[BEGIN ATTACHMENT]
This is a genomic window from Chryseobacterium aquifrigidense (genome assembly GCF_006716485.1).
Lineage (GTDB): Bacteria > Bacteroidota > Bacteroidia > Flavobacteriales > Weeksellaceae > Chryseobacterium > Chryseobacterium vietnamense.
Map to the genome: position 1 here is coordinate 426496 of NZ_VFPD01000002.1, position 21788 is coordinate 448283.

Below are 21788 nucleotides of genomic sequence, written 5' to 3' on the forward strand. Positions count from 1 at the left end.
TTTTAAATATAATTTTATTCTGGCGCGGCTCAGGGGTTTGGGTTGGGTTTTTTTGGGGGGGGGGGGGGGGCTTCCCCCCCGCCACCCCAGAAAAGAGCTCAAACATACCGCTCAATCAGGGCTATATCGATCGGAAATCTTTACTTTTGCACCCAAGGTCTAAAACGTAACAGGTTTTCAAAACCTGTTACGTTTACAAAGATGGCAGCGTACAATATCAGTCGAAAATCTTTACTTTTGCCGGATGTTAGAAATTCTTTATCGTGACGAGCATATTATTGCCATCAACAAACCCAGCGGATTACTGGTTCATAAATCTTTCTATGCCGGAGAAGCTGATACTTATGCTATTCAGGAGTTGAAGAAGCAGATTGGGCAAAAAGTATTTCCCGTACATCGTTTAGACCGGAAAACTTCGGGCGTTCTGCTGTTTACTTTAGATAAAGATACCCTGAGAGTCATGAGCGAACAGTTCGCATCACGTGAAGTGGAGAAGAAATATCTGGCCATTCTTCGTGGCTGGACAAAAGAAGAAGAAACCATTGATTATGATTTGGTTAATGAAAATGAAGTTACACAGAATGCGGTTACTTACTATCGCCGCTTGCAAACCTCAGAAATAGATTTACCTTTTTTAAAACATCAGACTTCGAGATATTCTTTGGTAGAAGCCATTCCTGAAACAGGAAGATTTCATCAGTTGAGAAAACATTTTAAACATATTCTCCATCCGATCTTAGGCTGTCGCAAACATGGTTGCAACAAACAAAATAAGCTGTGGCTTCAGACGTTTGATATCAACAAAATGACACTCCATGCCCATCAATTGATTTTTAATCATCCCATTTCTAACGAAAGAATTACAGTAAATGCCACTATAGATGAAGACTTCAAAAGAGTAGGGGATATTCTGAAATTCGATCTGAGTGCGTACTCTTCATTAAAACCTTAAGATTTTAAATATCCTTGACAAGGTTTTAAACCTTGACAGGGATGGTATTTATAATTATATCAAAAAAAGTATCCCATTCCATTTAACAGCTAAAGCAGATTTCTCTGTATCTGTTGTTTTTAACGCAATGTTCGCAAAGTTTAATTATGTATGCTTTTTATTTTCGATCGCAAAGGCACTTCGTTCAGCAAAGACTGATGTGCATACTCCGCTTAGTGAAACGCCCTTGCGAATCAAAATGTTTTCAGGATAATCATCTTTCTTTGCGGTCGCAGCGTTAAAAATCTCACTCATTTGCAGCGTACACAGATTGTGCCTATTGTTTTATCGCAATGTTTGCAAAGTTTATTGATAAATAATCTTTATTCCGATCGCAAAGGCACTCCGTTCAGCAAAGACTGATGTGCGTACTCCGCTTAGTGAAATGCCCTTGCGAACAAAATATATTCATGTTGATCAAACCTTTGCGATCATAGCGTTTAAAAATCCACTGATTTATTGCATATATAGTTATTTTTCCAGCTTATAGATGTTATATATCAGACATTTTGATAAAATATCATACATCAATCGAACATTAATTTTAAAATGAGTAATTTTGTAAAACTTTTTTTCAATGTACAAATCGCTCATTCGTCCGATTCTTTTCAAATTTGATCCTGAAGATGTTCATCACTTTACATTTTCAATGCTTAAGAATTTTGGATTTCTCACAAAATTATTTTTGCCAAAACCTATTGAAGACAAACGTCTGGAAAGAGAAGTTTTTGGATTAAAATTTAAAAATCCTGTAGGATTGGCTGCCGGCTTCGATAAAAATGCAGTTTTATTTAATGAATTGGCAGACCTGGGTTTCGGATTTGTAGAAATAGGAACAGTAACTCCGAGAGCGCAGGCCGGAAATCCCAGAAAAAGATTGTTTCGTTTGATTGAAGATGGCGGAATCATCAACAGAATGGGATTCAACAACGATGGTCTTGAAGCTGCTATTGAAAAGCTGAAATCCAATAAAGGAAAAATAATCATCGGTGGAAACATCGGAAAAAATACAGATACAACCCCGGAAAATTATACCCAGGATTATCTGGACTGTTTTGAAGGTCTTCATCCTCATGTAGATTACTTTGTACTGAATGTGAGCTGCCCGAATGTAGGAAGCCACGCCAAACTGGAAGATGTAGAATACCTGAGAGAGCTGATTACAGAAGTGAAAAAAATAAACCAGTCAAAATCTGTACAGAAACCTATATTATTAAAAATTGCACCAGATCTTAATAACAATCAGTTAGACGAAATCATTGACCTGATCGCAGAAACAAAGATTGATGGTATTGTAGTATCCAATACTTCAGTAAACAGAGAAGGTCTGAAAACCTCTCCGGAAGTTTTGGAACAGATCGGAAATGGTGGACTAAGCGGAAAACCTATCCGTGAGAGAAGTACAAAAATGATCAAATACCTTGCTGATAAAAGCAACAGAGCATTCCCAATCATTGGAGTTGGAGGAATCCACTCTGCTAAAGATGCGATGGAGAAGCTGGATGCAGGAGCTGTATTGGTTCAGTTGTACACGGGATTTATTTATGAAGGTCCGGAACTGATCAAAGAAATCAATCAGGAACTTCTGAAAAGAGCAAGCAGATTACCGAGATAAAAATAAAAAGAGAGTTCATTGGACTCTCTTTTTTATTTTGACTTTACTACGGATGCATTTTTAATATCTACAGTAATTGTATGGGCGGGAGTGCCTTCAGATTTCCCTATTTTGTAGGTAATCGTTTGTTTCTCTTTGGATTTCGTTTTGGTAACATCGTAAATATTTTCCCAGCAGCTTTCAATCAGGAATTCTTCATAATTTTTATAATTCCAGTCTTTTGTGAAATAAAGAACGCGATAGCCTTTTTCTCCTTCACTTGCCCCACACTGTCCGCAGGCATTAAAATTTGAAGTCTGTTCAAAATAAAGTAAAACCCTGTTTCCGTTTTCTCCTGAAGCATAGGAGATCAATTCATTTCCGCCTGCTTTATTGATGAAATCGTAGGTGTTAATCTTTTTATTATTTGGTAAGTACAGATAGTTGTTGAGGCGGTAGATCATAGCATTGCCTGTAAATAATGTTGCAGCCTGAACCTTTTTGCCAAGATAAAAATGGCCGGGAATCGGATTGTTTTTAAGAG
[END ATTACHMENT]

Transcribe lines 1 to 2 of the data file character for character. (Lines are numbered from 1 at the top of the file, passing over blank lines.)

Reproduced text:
This is a genomic window from Chryseobacterium aquifrigidense (genome assembly GCF_006716485.1).
Lineage (GTDB): Bacteria > Bacteroidota > Bacteroidia > Flavobacteriales > Weeksellaceae > Chryseobacterium > Chryseobacterium vietnamense.